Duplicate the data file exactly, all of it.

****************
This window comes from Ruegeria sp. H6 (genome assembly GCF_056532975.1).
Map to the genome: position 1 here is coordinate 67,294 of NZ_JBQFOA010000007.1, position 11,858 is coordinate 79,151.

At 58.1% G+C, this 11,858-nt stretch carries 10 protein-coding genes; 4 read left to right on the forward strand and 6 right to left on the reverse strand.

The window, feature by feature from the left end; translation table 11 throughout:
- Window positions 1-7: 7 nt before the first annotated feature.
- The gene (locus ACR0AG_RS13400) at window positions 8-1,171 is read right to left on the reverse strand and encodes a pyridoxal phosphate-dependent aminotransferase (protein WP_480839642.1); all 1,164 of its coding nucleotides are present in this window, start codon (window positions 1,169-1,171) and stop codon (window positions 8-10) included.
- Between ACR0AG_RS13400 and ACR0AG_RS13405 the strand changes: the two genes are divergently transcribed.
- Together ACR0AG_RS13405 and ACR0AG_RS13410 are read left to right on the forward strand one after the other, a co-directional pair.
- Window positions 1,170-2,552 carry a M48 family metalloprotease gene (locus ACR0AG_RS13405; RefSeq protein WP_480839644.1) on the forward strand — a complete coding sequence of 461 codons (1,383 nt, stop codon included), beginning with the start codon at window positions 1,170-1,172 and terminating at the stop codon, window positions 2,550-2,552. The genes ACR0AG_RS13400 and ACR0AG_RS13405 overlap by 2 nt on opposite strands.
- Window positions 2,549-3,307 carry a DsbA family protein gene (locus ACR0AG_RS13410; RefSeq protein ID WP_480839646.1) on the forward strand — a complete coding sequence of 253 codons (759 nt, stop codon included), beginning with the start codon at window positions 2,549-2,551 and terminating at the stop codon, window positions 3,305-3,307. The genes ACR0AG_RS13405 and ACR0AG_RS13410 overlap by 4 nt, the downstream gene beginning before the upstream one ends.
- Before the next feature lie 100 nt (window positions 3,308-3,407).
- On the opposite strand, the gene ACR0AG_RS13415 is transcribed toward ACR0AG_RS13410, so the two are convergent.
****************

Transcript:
This window comes from Ruegeria sp. H6 (genome assembly GCF_056532975.1).
Map to the genome: position 1 here is coordinate 67,294 of NZ_JBQFOA010000007.1, position 11,858 is coordinate 79,151.

At 58.1% G+C, this 11,858-nt stretch carries 10 protein-coding genes; 4 read left to right on the forward strand and 6 right to left on the reverse strand.

The window, feature by feature from the left end; translation table 11 throughout:
- Window positions 1-7: 7 nt before the first annotated feature.
- The gene (locus ACR0AG_RS13400) at window positions 8-1,171 is read right to left on the reverse strand and encodes a pyridoxal phosphate-dependent aminotransferase (protein WP_480839642.1); all 1,164 of its coding nucleotides are present in this window, start codon (window positions 1,169-1,171) and stop codon (window positions 8-10) included.
- Between ACR0AG_RS13400 and ACR0AG_RS13405 the strand changes: the two genes are divergently transcribed.
- Together ACR0AG_RS13405 and ACR0AG_RS13410 are read left to right on the forward strand one after the other, a co-directional pair.
- Window positions 1,170-2,552 carry a M48 family metalloprotease gene (locus ACR0AG_RS13405; RefSeq protein WP_480839644.1) on the forward strand — a complete coding sequence of 461 codons (1,383 nt, stop codon included), beginning with the start codon at window positions 1,170-1,172 and terminating at the stop codon, window positions 2,550-2,552. The genes ACR0AG_RS13400 and ACR0AG_RS13405 overlap by 2 nt on opposite strands.
- Window positions 2,549-3,307 carry a DsbA family protein gene (locus ACR0AG_RS13410; RefSeq protein ID WP_480839646.1) on the forward strand — a complete coding sequence of 253 codons (759 nt, stop codon included), beginning with the start codon at window positions 2,549-2,551 and terminating at the stop codon, window positions 3,305-3,307. The genes ACR0AG_RS13405 and ACR0AG_RS13410 overlap by 4 nt, the downstream gene beginning before the upstream one ends.
- Before the next feature lie 100 nt (window positions 3,308-3,407).
- On the opposite strand, the gene ACR0AG_RS13415 is transcribed toward ACR0AG_RS13410, so the two are convergent.